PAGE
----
Two members of the Green Party are facing off in the Aug. 29 primary for a chance to make the Tucson City Council a little more liberal.
Consultant Mike Cease and small-business owner Michael Oatman are vying for the party’s nomination in the Ward 6 race and both have the same mission — to shake up the status quo at the city of Tucson.
The race is one of only two contested city ward contests in the primary. The winner will advance to the November election to face incumbent Ward 6 Councilman Steve Kozachik, a Democrat, and Marian Rodriguez, a Republican. The primarily midtown district runs north to about Grant Road, east to Wilmot Road, south to 22nd Street and west to downtown.
Both believe they can push through more progressive policies aimed at water harvesting, increasing solar and helping small businesses.
This isn’t their first rodeo, either.
Cease, 62, was a Green Party candidate last fall for county recorder, losing his bid against incumbent F. Ann Rodriguez.
Oatman, 45, is a bit of a political junkie and has sought the presidency twice since turning 35. The first time was as a Democrat in 2008, but he later soured on Democratic politics as being not socialist enough.
He tried to run as a Green Party candidate for president again in 2016, but failed to get enough signatures.
Cease, a long-time activist with the Sierra Club who has a master’s degree in engineering from the University of Arizona, is pushing for a new “Green Start” for the city.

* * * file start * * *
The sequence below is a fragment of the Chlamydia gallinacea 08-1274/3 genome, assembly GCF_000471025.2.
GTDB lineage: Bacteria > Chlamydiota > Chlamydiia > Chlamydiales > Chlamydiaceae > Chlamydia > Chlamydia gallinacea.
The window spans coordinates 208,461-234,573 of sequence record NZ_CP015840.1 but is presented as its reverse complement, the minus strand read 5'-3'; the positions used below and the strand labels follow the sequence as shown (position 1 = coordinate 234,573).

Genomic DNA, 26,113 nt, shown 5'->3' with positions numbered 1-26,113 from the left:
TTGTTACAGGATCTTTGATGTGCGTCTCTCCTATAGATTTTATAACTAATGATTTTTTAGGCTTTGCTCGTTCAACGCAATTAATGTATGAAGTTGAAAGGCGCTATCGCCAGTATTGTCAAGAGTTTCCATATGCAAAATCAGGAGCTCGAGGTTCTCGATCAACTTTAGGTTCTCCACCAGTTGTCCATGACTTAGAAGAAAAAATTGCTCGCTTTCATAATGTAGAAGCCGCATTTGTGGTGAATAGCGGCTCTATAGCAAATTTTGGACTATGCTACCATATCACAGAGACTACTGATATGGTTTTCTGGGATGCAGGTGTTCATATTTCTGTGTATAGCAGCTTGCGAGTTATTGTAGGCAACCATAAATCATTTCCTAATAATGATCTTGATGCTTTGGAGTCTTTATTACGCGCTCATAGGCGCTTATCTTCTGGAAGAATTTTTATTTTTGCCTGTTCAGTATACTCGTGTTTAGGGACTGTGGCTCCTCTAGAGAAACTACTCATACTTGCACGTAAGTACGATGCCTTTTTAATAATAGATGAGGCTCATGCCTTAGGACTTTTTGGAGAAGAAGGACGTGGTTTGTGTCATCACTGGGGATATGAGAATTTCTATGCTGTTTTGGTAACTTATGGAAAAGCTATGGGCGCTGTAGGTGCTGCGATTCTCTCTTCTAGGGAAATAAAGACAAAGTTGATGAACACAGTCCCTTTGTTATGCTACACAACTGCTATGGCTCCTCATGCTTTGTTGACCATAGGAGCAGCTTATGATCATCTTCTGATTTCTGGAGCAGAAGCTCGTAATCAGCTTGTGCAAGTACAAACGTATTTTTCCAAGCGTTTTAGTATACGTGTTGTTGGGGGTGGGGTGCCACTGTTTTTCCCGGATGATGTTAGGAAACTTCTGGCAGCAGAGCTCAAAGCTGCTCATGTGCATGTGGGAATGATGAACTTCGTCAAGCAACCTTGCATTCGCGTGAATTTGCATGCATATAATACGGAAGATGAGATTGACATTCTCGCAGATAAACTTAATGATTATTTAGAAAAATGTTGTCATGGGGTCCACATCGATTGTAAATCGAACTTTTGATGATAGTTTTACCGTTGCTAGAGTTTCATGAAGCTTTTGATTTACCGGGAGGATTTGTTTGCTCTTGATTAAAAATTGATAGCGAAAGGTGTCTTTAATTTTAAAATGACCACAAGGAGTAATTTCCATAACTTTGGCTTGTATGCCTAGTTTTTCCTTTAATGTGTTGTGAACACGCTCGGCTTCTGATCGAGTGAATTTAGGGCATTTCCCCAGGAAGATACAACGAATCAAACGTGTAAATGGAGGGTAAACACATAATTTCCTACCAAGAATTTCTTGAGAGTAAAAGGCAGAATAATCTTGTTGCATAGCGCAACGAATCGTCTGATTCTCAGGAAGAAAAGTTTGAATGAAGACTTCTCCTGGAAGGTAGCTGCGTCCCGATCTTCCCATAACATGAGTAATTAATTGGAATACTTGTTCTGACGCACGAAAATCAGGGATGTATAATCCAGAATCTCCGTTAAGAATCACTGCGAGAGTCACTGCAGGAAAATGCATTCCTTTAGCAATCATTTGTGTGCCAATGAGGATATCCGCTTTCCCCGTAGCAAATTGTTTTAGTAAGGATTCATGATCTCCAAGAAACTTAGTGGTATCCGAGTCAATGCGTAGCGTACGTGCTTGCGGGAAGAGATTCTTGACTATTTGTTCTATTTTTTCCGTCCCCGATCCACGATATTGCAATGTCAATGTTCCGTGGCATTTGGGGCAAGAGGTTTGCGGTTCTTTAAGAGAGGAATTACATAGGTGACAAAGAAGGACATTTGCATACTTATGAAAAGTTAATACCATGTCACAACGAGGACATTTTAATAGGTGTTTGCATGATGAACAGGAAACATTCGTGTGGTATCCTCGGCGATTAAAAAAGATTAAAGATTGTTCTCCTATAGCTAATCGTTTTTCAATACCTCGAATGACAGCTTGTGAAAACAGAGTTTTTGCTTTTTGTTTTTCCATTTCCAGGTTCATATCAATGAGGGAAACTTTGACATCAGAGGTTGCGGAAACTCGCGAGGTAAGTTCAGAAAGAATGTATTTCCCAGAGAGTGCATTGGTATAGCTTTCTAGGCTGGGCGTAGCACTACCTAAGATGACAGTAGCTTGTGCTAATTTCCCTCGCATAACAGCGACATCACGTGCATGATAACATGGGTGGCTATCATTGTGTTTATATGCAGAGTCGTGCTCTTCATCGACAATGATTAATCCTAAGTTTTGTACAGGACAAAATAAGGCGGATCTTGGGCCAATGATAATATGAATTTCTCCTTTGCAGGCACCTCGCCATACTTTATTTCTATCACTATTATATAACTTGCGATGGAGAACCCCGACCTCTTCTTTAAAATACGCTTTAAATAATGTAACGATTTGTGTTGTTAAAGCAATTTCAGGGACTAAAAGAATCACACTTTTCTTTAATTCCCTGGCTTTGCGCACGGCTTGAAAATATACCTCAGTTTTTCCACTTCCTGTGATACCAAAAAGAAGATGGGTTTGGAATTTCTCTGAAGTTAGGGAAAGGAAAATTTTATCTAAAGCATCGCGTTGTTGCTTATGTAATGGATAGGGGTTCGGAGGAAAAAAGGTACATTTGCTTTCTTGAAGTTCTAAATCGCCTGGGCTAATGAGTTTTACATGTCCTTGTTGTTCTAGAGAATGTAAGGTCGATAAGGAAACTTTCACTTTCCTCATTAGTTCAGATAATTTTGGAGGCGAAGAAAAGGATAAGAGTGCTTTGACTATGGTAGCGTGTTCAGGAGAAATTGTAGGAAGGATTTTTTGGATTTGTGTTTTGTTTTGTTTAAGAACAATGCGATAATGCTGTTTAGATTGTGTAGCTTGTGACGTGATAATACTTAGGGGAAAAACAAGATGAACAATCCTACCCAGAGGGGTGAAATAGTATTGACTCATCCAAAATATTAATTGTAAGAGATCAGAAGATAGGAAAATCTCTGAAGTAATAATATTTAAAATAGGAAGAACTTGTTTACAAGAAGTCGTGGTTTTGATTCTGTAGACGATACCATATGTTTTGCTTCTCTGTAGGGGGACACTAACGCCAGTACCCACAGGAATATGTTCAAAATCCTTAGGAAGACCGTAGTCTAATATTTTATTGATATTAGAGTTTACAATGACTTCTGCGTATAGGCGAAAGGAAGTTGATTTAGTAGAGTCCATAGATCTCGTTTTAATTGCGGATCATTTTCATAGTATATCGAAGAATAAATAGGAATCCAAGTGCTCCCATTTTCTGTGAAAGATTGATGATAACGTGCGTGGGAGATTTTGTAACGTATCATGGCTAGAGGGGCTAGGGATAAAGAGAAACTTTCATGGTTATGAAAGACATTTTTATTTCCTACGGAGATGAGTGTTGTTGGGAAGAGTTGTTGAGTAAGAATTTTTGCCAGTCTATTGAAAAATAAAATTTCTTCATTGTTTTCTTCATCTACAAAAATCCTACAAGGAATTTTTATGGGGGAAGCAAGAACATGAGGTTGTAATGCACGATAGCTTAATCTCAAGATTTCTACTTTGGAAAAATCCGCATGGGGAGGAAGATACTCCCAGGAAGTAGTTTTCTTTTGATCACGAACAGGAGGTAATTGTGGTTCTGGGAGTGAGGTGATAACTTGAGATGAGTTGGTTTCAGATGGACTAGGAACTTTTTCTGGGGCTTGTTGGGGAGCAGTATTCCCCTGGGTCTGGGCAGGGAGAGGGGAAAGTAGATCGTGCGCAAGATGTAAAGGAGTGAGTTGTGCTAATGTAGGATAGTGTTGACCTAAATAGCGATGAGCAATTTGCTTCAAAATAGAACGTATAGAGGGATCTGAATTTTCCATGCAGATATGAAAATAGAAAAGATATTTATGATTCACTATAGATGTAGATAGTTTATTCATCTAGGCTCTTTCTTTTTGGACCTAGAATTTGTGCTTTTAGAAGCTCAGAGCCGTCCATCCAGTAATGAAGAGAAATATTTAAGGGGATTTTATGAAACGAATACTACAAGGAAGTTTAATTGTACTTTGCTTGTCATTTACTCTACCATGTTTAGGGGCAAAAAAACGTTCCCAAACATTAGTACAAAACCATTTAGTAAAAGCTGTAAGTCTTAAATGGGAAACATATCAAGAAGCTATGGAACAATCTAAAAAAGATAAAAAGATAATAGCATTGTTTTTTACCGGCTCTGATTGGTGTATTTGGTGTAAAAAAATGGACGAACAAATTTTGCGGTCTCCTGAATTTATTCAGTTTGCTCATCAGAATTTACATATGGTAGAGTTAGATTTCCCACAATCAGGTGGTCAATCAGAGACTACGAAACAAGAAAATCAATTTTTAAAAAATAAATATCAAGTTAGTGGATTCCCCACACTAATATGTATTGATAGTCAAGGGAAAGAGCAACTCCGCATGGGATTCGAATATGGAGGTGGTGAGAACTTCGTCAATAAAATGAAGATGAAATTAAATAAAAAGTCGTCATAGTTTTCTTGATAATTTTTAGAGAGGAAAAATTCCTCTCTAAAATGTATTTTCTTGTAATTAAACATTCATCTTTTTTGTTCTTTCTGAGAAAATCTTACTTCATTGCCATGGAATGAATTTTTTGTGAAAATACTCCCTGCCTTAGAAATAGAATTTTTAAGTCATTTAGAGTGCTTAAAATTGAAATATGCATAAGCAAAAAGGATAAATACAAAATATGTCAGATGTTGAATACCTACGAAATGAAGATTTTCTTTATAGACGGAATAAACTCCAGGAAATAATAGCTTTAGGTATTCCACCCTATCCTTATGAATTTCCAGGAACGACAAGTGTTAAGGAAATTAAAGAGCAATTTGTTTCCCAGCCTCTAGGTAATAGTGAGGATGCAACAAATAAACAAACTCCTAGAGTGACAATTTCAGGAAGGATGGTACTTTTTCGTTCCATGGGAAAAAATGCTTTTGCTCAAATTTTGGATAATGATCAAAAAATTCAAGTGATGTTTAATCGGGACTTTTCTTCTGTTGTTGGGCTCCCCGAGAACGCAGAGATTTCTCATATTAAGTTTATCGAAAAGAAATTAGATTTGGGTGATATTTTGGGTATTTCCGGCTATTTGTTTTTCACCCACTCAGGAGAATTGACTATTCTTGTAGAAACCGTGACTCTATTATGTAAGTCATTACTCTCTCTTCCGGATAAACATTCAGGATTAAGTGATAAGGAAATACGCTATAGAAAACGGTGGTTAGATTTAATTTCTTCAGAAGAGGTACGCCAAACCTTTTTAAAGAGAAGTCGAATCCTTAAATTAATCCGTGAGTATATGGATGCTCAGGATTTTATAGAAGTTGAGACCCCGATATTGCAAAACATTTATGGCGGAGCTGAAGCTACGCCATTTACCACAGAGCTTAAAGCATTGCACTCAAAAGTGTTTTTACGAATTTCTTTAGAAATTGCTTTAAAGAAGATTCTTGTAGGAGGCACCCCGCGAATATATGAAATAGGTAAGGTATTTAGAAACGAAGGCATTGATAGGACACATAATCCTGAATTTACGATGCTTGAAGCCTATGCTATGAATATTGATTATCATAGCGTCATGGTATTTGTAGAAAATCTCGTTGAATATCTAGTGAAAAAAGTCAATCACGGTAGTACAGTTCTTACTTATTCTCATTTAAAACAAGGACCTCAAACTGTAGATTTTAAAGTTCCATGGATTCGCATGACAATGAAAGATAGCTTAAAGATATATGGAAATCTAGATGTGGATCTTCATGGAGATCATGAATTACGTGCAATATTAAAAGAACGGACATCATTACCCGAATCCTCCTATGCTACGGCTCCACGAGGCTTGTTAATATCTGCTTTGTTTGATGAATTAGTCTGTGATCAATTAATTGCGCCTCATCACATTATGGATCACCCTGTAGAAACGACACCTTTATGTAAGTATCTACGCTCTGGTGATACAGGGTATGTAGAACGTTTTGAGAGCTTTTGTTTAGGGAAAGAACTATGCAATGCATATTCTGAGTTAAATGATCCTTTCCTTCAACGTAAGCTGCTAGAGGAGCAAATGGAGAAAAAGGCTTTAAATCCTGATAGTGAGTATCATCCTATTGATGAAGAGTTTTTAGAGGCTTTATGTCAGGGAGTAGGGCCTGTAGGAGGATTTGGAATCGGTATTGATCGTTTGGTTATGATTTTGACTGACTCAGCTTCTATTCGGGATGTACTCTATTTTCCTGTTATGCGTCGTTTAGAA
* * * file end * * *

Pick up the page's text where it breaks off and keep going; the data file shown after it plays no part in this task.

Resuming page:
He wants the city to start a revolving fund to offer low-interest loans to residents to make their homes more energy-efficient as well as compatible with solar panels.
Cease also serves on the environmental justice task force and wants what he calls “social and economic justice” to those who live in areas with TCE contamination.
“They are still getting sick and they are still dying,” Cease said. “People are trapped, they can’t sell their home because it is a Superfund side.”
Oatman wants the city to move in a new direction when it comes to raising revenues, not through tax increases but by partnering with private companies or with federal grants.
He had a long-running public access show on Access Tucson called “Illegal Knowledge.”
It went off the air about two years ago and Oatman says he wants the council to put out a new contract for public access shows, saying Creative Tucson, which took over the city’s access TV program, has failed to live up to its expectations.